by Darlene Cah
Except for five years as a hospital EKG Technician, Vickie West has spent most of her life as a homemaker, loving every minute of it. Now grown, her sons–Josh, a science teacher and Jeffrey, an Air Force pilot stationed at Ft. Dix–have families of their own.
But the nest didn’t stay empty for long. Seven years ago, her father’s failing health led her parents to move in with Vickie and her husband, Peter, building onto their Pennsylvania home. Once again, Vickie was cast in a caregiver role—and introduced to INSP by her mother, Barbara. Within a year, Vickie’s father passed away and three months later, Barbara was diagnosed with a brain tumor. Surgery and years of rehab were on the horizon.
“I went to my support groups to learn more about caregiving,” Vickie says. “It’s really providing comfort…When you go into being a caregiver, it’s not about trying to change things the way you want them to be. You go into somebody’s home and you try to make an environment that is not only going to help them heal, but soothe them. That’s what your station does.”
Vickie explains further that INSP’s effect on her family goes deeper than just cultural differences or preferences.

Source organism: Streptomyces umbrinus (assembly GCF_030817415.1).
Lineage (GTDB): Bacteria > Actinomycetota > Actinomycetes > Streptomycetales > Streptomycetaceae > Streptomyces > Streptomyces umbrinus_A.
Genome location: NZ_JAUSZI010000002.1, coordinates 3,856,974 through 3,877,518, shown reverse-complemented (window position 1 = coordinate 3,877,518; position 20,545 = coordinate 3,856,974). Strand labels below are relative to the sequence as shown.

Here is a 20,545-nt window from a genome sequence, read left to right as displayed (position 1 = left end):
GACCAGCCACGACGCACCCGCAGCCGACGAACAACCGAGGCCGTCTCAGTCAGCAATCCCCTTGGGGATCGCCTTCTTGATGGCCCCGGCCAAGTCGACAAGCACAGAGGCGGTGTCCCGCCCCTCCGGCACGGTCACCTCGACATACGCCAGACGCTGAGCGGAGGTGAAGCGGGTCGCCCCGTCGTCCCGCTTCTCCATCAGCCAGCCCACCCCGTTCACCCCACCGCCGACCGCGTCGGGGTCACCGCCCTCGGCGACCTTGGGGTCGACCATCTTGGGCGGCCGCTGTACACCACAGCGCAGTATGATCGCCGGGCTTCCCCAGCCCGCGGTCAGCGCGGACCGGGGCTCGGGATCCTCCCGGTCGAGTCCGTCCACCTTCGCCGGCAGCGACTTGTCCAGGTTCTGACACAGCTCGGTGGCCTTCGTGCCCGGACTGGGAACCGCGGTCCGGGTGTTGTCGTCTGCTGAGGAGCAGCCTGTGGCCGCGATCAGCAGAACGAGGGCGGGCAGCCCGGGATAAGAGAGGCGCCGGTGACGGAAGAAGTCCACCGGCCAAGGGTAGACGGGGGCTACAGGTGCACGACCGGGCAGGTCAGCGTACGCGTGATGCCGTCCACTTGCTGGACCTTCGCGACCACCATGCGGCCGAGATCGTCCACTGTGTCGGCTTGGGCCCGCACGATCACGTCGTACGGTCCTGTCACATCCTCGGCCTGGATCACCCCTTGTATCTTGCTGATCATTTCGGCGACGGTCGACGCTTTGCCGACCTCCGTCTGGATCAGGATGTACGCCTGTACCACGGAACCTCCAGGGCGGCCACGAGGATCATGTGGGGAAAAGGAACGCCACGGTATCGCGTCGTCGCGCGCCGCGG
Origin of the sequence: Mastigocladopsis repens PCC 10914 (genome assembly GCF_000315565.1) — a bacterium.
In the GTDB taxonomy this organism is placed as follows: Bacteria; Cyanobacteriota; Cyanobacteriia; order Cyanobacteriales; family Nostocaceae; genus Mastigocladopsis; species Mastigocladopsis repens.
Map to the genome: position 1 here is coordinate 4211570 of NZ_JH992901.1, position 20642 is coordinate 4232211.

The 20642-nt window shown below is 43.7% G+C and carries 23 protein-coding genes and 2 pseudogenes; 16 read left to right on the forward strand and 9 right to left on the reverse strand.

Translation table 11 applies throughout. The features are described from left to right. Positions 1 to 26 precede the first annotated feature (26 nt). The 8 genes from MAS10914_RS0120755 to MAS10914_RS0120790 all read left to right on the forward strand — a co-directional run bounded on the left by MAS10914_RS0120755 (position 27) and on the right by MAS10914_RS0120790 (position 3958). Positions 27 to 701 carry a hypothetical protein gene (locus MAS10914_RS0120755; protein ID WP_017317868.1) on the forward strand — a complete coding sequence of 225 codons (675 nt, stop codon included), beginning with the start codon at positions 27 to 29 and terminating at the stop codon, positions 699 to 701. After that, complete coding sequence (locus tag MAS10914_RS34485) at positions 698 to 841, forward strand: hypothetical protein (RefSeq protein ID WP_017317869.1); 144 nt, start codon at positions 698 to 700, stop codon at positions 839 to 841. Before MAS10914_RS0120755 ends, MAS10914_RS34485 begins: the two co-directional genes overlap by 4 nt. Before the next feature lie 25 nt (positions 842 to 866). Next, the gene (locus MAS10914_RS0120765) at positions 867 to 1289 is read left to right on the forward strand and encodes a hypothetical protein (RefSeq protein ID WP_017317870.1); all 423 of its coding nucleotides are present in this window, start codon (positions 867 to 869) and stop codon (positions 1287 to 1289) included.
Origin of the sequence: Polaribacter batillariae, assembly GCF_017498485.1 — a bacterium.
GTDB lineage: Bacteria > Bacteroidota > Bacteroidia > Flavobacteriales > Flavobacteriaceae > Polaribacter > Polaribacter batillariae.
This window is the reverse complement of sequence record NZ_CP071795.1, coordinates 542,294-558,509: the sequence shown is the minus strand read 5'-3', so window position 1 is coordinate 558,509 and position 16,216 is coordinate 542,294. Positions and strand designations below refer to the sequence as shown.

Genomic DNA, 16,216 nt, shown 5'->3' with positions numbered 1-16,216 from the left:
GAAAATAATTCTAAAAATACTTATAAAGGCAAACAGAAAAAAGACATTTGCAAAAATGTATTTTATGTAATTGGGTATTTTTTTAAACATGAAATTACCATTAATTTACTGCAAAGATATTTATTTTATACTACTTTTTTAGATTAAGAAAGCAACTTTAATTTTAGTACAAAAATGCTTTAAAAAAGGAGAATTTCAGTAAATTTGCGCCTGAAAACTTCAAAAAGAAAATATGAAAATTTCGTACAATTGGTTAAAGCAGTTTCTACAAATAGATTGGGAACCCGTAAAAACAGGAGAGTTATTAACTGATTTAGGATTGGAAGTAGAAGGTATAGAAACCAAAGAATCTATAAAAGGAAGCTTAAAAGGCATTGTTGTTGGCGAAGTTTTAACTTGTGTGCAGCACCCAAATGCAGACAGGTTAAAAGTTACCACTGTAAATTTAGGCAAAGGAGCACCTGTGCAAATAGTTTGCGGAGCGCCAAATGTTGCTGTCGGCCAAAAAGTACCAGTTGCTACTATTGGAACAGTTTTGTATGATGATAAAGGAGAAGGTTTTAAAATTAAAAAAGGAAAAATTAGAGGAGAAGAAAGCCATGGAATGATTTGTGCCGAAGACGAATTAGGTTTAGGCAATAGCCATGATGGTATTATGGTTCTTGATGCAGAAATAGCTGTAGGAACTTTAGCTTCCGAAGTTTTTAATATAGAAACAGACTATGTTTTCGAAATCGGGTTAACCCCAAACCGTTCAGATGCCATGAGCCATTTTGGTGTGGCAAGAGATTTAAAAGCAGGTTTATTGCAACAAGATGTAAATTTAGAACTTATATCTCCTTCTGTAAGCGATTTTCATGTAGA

“It’s comfort. It’s comfort seeing your children around you in a day when families are not staying together anymore.”
“I know it’s clean, there’s no cursing, there’s no sleeping together. We understand all that…. What is it about the healing part? It’s comfort. It’s comfort seeing your children around you in a day when families are not staying together anymore.”
In her mother’s time, going out to a movie was a big event and television was the new technology.
“That was how her generation dreamed, by what they watched on TV. Because you really didn’t have an opportunity to leave your area, or be exposed, the way kids are traveling today. You grew up in the town, you were raised on the farm, and she was probably one of the few in her family that finished college, and worked outside the home. And she only really worked outside the home because my dad became disabled with a cyst on his spine. So she was a caregiver to my dad for years.”
With her four siblings living at a distance or unable to be around much, Vickie is the constant in her mother’s daily routine.
“I’m the only one she sees,” Vickie says. “When it’s only me, she can watch The Waltons and feel like everybody else is there. And that has helped her in her healing.”
Now, two years after her surgery, Barbara at 82 is walking again, and INSP still figures large in everyday life. Vickie talks about the similarities of the show and her mom’s antique business.
“When you watch The Waltons, and you go in the general store, and you see all those things, well, I grew up with all those things in her house. I have an old Coke machine, so when you go into Godsey’s store, and you see the Coke machine, we have one of those red, 10-cent Coke machines. And it’s comfort for her,” Vickie says.